Mission Overview

A First Catalog of Variable Stars Measured by ATLAS ("ATLAS-VAR")

Primary Investigator: Aren N. Heinze

HLSP AuthorsAren N. Heinze

Released: 2018-03-28

Updated: 2018-03-28

Primary Reference(s): Heinze et al. 2018

DOI: 10.17909/T9H98D

Overview

The ATLAS-VAR data release is a catalog of variable stars discovered from ATLAS data. The first data release, presented here, consists of variable stars identified from 1.4 x 108 stars down to a limiting magnitude of r ~ 18 that obtained a minimum of 100 observations during the first two years of ATLAS operations. A total of 4.7 million variable star candidates are detected, using a Lomb-Scargle periodogram and several variability metrics described in Heinze et al. (2018).

Data Products

The data products contain three catalog tables: object, observation, and detection.

The catalog of candidate variable stars has the following name:

hlsp_atlas-var_atlas_ccd_all_cyan-orange_dr1_object.fits

The catalog of all ATLAS images for DR1 has the following name:

hlsp_atlas-var_atlas_ccd_all_cyan-orange_dr1_observation.fits

Data file types:

 _object.fits The catalog of candidate stars _observation.fits The catalog of all images used for DR1

The "detection" table is only available through in the "HLSP_ATLAS_VAR" Context within MAST CasJobs. See Data Access below.

Data Access

The primary way to interact with the ATLAS-VAR catalog tables is through MAST CasJobs. For convenience, we also provide the "object" and "observation" tables as binary FITS files below, but the "detection" table is only available through MAST CasJobs.

MAST CasJobs

A web-based SQL interface to query and cross-match between catalogs. Export tables, saved queries, long query submissions.

Files Size Description

hlsp_atlas-var_atlas_ccd_all_cyan-orange_dr1_object.fits

~74 MB Object Catalog

hlsp_atlas-var_atlas_ccd_all_cyan-orange_dr1_observation.fits

~8.5 GB Image Catalog

CasJobs

The catalog is also available through in the "HLSP_ATLAS_VAR" Context within MAST CasJobs. The "detection" table (all ATLAS photometric measurements of all the candidate variables) is only available via the MAST CasJobs SQL interface.

Tutorial 1: Select 10 Targets Classified As "Pulse" With Period Between 0.3 and 0.9 Days And Return The Cyan Filter Light Curves

WITH ctePLUS (ATO_ID, class, fp_period, objid) as (select top 10 ATO_ID, class, fp_period, objid from object where class='PULSE' and fp_period between 0.3 and 0.9)

select o.ATO_ID, o.class, o.fp_period, d.filter, d.m, d.mjd

from ctePLUS as o inner join detection as d on o.objid=d.objid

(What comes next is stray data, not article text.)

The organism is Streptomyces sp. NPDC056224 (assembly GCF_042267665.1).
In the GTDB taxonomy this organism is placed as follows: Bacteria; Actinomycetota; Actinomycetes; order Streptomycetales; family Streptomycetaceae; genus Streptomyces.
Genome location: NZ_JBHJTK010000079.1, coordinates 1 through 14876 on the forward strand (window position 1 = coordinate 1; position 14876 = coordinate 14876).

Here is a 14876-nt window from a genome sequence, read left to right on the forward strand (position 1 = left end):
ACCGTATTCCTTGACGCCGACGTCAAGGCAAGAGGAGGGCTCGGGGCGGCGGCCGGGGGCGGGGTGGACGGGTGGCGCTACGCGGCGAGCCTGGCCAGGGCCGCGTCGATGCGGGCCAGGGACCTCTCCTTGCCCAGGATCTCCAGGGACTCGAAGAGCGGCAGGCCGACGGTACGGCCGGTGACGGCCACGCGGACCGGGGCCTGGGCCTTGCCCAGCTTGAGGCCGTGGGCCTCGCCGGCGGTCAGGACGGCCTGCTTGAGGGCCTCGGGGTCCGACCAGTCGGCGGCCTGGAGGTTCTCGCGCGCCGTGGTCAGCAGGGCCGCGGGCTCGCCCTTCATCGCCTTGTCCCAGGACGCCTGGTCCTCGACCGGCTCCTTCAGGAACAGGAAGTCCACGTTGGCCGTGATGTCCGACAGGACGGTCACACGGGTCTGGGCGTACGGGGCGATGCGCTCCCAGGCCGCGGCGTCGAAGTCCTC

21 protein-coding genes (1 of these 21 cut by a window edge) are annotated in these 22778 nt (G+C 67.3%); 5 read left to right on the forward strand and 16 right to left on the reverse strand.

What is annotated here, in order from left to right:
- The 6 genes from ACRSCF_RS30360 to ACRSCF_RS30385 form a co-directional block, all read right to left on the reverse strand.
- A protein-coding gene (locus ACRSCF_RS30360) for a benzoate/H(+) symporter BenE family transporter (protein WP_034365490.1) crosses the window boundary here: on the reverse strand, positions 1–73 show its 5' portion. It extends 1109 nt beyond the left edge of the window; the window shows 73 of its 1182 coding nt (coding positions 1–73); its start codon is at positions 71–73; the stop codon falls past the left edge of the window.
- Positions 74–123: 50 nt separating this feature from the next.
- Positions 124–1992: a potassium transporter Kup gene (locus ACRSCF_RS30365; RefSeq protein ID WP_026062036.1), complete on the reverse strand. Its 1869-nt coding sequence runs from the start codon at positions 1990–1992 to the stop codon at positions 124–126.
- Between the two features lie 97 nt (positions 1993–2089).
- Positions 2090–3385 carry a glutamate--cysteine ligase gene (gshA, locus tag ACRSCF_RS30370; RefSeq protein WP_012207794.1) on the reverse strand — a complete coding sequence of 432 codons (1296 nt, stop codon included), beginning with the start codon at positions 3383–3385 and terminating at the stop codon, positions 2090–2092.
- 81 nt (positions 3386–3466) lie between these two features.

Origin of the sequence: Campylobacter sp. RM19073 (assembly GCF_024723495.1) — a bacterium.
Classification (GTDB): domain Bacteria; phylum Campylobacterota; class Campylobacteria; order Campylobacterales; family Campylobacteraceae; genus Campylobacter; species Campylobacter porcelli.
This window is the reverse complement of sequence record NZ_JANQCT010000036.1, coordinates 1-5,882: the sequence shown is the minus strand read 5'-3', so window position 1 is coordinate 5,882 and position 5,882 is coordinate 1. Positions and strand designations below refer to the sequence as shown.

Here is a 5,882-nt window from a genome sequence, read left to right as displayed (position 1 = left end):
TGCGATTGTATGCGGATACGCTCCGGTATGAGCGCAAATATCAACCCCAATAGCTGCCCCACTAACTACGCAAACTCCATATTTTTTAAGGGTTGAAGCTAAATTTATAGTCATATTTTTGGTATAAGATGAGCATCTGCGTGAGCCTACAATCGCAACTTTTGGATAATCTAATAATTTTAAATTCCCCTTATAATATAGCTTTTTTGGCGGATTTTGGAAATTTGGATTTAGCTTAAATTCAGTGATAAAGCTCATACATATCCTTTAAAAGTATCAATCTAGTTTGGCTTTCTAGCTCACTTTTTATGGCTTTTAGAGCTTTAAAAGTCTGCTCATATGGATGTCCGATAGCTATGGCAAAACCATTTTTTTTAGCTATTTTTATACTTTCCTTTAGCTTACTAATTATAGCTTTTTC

where d.filter='c'

order by o.ATO_ID, d.mjd

Line 1: randomly selects 10 targets from the "object" table that have class="PULSE" and period between 0.3 and 0.9 days. The ATO_ID, class, fp_period, and objid columns are selected for these 10 targets and assigned to the "ctePLUS" variable.

Line 2: selects the ATO_ID, class, and fp_period values from the "ctePLUS" variable we created in Line 1, and selects the filter, m, and mjd columns from the "detection" table.

Line 3: assigns the "ctePLUS" variable to "o" and the "detection" table as "d" so that they can be used as short-hand elsewhere, for example, Lines 2, 4, and 5. It also performs a "join" between the "ctePLUS" variable and the "detection" table using the "objid" column from both. The "objid" column is a common key that allows SQL to combine the information in the "ctePLUS" and "detection" tables using this column as a common link between the two.

Line 4: applies a further constraint to only return the "cyan" ATLAS filter data.

Line 5: orders the output table by first the ATO_ID, then the MJD.

Tutorial 2: Do A Cone Search Centered On A Specified RA, Dec Coordinate And Return Light Curves For Both Cyan And Orange Filters

select o.objid, o.ra, o.dec, d.mjd, d.m, d.dm, d.filter

from fGetNearbyObjEq(295.85266, 19.82466, 300./3600.) as nb

inner join object as o on o.objid = nb.ObjID

inner join detection as d on o.objid = d.objid

order by o.objid, d.filter, d.mjd

into myDB.cone_search_results
Line 1: selects the columns we want to output, specifically, the object ID, RA, and Dec columns from the "observation" table and the MJD, mag, and mag uncertainty columns from the "detection" table.

Line 2: executes a cone search centered on a specified RA and Dec coordinate (in degrees). The search radius is the third argument, and must be given in degrees (in our example, the search radius is set to 300 arcseconds). The result of this cone search is given a nickname of "nb" for shorthand use later.

Line 3: performs a "join" combining the columns we want from the "observation" table with the output columns of our cone search using the object ID columns from both as a common key.

Line 4: performs another "join", this time combining the columns we want from the "detection" table with the "observation" table, again using the object ID columns from both as a common key.

Line 5: orders the output to be sorted first by object ID, then by filter, then by timestamp.

Line 6: then stores the result in your output space (MyDB) in a table called "cone_search_results". You can then examine, download, or even use the output table in other queries. You can visit the MyDB tab in the top menu and choose "MyDB" to access any output tables you've made. Make sure the Context drop-down menu in the upper left of the "MyDB" tab page is set to "MyDB" in order to see your output tables.

Citations

Please remember to cite the appropriate paper(s) below and the DOI if you use these data in a published work.

Note: These HLSP data products are licensed for use under CC BY 4.0.